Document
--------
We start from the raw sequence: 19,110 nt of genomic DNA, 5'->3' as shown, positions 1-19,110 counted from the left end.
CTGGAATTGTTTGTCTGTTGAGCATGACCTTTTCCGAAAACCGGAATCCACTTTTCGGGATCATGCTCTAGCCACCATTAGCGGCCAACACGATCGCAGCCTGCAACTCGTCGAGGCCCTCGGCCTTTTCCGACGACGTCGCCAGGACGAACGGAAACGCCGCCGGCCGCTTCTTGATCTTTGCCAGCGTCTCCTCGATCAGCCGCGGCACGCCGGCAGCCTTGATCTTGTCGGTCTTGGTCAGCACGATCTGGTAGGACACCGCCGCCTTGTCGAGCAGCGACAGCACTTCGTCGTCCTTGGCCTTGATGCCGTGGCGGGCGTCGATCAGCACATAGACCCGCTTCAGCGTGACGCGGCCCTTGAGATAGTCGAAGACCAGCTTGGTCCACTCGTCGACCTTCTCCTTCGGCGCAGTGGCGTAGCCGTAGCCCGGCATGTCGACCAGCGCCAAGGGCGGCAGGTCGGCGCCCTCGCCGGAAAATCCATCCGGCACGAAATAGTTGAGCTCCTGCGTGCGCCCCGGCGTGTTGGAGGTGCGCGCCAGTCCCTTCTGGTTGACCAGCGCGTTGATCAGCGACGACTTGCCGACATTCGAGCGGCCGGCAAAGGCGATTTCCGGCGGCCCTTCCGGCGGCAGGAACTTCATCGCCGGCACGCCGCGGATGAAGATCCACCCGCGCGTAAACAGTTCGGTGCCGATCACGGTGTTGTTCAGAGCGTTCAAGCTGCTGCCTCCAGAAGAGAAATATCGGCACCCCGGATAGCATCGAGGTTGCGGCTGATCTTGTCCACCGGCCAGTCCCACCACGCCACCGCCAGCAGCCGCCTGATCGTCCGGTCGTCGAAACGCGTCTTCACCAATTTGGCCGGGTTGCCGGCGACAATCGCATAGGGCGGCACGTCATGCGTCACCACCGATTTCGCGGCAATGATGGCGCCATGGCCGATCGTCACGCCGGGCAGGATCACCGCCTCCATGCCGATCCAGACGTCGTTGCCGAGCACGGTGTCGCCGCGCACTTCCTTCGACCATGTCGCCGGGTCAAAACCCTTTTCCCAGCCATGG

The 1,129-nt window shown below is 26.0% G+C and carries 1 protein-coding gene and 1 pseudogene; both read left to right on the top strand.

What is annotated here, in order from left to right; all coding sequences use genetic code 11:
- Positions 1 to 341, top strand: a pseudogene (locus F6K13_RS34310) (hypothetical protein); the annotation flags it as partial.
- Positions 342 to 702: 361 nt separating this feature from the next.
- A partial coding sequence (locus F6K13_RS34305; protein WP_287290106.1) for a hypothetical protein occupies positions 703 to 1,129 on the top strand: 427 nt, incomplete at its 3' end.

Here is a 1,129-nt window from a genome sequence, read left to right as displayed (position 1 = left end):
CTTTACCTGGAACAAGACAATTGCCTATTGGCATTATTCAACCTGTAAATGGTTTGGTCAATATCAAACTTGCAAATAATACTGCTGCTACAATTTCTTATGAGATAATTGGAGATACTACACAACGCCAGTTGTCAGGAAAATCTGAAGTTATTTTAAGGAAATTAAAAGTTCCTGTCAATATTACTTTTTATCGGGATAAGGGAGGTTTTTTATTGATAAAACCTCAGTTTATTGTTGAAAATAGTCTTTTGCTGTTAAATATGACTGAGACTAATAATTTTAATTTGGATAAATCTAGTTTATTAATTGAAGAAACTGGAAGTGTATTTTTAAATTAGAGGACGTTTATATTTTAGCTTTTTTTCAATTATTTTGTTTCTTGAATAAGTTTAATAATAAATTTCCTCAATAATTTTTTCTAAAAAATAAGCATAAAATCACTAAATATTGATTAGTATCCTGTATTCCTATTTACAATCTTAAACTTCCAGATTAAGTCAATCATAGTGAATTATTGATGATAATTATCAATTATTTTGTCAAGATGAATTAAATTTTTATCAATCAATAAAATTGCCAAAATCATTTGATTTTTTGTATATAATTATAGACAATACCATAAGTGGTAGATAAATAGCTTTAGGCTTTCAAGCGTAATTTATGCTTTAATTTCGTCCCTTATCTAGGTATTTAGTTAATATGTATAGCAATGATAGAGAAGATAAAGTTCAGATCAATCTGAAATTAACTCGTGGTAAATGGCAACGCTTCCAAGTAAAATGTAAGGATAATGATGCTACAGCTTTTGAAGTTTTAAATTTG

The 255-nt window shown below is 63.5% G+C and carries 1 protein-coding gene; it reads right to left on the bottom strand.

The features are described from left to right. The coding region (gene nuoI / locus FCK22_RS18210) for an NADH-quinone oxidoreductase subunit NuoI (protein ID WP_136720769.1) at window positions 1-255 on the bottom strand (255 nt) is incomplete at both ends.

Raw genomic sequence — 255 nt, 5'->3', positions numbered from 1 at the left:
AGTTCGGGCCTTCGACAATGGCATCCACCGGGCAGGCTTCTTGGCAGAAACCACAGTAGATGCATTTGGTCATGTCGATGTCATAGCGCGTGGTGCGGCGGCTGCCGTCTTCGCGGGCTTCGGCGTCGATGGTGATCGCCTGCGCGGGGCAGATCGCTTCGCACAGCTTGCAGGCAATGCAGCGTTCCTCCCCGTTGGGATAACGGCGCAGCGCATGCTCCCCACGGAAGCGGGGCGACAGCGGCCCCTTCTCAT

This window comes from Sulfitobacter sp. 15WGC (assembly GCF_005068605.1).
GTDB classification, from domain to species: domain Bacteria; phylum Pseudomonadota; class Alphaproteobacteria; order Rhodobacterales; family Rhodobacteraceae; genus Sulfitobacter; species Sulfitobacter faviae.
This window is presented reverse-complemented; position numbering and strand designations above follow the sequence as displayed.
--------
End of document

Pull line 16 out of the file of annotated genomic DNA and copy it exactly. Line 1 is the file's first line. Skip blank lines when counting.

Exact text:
This window is presented reverse-complemented; position numbering and strand designations above follow the sequence as displayed.